4. Carefully add the plant – you may want to use seeds but we started with a small plant. We used Golden Pothos which is easy to pick up in any garden store. ¬†It is supposed to be pretty hardy too…a bonus!

5. Arrangement and Ornaments – given more time, we might have had a variety of plants, a bigger container and some ornaments to adorn our terrarium. ¬†Given that I threw this activity together in a flash, we had what was on hand (the plant came from a neighbor who was growing the plant in her house), we were going more for the science experiment look then a display. ¬†(That’s my excuse and I’m sticking to it!)

Some, more advanced and less thrown together terrariums also include a layer of activated charcoal (available from any store selling aquarium supplies, as it helps filter the air.  Also a layer of Spaghnum Moss prevents the soil sinking down into the pebbles.  We had neither but, based on my attempt at this in my classroom, it should still work.
The final result was a sealed container, a little plant looking hopefully up at the boys, almost pleading to make it all work, and two kids just jumping to find out what was going to happen.  We created a quick data collection chart so we can observe the plant and the conditions inside the terrarium over the next week.  We then decided on a good location for our experiment:  the family room windowsill.  Now we just watch and wait.
What kind of learning experiences have you thrown together in a snap which have worked out successfully? ¬†Are there any projects you loved which may take more planning but are totally worth it? ¬†Let’s share some sanity savers for these cold months ahead!

Weekend Activities for the Kids

Working all week, I often felt frustrated by the activities for children offered on weekdays but not on the weekends. ¬†For nine years I have seen wonderful learning opportunities, cleverly disguised as fun and playtime, at museums, sports centers and libraries. ¬†My town has a wonderful Mommy group, but they meet during the week and I am not a part of it …I work!

Of course this issue has lessened as my children have grown and moved into grade school.  I have a whole new host of things I have to work around, but I certainly do not feel the loneliness I used to of mothering without peers meeting up with me at this session, or that session, to talk about the woes and joys of diapering!

Having peers with whom to share things is a part of a healthy life-style.  It helps one reason out those moments when nothing you do seems right.  A quick chat with another mom of a toddler and, voila, you realize it is very normal and your self-esteem is given the boost it so badly needs.

So I have been on the hunt for activities held on the weekends.  As it is very cold here in the Northeast, I have been focusing on indoor pastimes.  Here is a great idea for those in close proximity to Stamford, CT.  Get out and get together girls!  It is good for the mind and soul, even if we just want to collapse at the weekend and not drag our butts out in the cold!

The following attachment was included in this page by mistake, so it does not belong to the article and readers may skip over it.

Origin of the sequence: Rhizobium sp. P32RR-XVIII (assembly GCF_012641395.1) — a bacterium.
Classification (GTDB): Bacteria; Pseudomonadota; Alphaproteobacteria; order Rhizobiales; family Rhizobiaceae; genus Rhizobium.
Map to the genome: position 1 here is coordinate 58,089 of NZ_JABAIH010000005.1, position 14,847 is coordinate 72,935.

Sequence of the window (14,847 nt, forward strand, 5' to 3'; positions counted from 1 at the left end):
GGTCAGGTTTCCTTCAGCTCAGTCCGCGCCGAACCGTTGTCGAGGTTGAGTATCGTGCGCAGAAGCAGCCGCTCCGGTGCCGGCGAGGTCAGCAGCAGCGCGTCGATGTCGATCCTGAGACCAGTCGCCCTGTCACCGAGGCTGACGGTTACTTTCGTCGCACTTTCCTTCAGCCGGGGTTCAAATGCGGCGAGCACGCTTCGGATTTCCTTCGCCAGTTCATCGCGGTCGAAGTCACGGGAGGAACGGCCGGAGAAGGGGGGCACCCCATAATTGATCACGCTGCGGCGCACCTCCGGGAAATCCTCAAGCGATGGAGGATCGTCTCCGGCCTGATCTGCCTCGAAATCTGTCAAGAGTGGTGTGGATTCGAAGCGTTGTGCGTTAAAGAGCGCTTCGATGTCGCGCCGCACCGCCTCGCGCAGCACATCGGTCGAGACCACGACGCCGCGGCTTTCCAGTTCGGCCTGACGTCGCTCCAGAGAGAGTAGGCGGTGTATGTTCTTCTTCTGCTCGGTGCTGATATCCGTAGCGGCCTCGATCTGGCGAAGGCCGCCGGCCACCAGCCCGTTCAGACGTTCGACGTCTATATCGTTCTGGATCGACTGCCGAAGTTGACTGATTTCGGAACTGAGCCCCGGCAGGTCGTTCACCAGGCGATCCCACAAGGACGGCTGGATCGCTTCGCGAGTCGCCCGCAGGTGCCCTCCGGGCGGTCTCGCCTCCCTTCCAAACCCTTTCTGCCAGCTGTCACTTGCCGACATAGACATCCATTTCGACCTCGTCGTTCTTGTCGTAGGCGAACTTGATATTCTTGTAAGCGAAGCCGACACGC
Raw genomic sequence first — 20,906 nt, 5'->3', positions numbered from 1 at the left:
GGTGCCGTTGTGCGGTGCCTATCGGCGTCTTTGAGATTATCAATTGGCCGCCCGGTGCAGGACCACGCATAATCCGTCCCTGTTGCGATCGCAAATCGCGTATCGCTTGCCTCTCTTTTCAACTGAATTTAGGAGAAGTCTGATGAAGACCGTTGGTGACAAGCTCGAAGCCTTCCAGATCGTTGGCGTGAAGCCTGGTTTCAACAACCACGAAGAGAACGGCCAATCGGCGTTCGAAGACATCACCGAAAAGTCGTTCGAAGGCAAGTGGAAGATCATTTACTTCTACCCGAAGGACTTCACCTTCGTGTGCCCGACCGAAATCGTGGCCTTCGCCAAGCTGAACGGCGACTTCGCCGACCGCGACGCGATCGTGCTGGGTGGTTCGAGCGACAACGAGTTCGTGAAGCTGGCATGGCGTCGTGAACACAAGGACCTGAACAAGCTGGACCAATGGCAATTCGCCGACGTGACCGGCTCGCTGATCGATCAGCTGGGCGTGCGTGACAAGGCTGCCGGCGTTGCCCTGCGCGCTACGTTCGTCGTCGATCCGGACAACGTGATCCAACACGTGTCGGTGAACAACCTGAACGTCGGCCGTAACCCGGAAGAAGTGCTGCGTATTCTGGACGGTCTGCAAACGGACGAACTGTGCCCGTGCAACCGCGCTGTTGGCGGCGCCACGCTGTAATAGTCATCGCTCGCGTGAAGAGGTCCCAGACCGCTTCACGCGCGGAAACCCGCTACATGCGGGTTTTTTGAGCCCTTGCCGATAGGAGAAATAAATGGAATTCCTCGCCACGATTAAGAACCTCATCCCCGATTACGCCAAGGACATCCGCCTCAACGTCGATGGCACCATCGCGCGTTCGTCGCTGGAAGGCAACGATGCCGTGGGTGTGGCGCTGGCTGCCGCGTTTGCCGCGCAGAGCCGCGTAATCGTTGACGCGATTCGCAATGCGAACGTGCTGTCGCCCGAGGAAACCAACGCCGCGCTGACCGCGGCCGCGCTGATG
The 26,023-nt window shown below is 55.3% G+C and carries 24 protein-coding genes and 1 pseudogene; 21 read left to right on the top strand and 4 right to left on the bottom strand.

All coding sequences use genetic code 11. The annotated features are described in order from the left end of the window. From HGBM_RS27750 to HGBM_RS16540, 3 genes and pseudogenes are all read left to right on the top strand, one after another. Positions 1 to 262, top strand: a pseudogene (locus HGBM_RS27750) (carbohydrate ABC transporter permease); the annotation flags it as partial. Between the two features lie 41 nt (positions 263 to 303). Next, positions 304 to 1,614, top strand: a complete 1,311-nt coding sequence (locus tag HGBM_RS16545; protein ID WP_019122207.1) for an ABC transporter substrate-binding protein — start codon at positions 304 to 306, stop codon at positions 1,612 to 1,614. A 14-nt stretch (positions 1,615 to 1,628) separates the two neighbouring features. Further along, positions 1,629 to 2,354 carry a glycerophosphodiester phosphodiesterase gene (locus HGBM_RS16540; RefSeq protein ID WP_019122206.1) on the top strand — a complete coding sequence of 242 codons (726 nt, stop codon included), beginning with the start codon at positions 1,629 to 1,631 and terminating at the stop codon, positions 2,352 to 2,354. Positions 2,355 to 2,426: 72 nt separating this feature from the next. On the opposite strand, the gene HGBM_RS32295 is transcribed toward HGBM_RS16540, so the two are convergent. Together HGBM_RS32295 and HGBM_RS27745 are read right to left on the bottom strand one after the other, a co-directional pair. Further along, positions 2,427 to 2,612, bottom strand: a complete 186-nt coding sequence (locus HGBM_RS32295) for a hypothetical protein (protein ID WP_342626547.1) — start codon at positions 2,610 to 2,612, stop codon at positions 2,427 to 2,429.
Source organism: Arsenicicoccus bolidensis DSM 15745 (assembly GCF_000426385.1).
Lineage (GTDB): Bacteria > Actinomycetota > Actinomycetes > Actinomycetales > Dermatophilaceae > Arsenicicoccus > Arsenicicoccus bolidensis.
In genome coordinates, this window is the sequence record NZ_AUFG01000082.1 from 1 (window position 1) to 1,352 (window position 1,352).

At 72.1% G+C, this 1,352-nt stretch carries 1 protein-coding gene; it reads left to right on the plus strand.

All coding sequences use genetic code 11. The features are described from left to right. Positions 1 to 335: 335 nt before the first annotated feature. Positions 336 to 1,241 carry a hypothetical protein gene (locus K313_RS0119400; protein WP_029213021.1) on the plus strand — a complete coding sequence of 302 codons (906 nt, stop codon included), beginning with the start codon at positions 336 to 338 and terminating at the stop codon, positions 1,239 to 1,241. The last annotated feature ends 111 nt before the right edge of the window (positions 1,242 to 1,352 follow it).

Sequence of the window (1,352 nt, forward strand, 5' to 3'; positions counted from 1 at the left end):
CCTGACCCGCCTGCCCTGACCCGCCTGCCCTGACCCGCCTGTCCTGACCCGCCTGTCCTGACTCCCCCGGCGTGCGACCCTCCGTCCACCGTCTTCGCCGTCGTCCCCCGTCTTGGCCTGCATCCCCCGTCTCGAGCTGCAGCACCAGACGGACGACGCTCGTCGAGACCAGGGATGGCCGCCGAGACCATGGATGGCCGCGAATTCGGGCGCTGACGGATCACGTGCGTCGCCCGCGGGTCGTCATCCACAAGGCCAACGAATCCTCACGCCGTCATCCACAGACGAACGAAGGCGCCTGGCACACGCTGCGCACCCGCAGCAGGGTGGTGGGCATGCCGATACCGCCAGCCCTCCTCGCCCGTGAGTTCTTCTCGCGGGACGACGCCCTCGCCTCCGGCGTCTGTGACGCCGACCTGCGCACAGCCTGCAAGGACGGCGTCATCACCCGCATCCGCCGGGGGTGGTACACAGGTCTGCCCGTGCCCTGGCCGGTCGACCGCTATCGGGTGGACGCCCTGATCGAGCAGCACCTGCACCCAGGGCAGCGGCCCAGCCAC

Winter Storycraft @ Ferguson Library Main Branch

Ages 31/2 -8

Saturday, January 21 at 11am -12pm


Winter Storycraft

Contact:    203 351-8242

Saturday, January 21 at 11 a.m.

Main Library Third Floor Auditorium

Cozy winter stories and a snow measuring stick craft. Ages 3 ¬Ĺ to 8.


This is a Blog Hop post for Company Girl Coffee.  Click on the button to read about more Company Girls at Home Sanctuary

Working Mom = Need for help!

Working Mom’s Tip:

Crazy day got the better of your dinner plans?  You have the fresh pasta with four cheeses, the tomato sauce (gravy to non-English folks I believe) is ready, and then you realize the sweet potatoes just did not make it into your grocery cart yesterday. No problem!  I used organic baby sweet potato tubs (which had been necessary for a while with Button during his illness), and they made a very quick and easy substitution for the pureed baked sweet potato I usually add to the tomato sauce for this dish.  Easy!

Going back to work after the holidays has certainly dented my schedule in terms of blogging, cooking, organizing, project making, exercising, and spending quality time with my family.   There have been so many studies both promoting the benefits working moms have on their families and blaming women in the workplace for a decrease in valuable parenting…yada, yada, yada.

I have no choice, I have to work or we will have to bring our kids up at my in-laws; I love them but we prefer to own our own house.  We would also have to curtail all the activities the kids do, and I may no longer have the option to buy organic food any longer.  So, I work in order to have these choices, I also lose out on many other things.  Thankfully, I love my job.

Let’s take cooking, for example.  You already know I am very happy to cheat my way through quick and easy dinners, providing they are nutritious and healthy.  Yet, even then, our shopping bill is through the roof.  I do intend to work harder at couponing in the near future, once I have mastered other things on my to do list.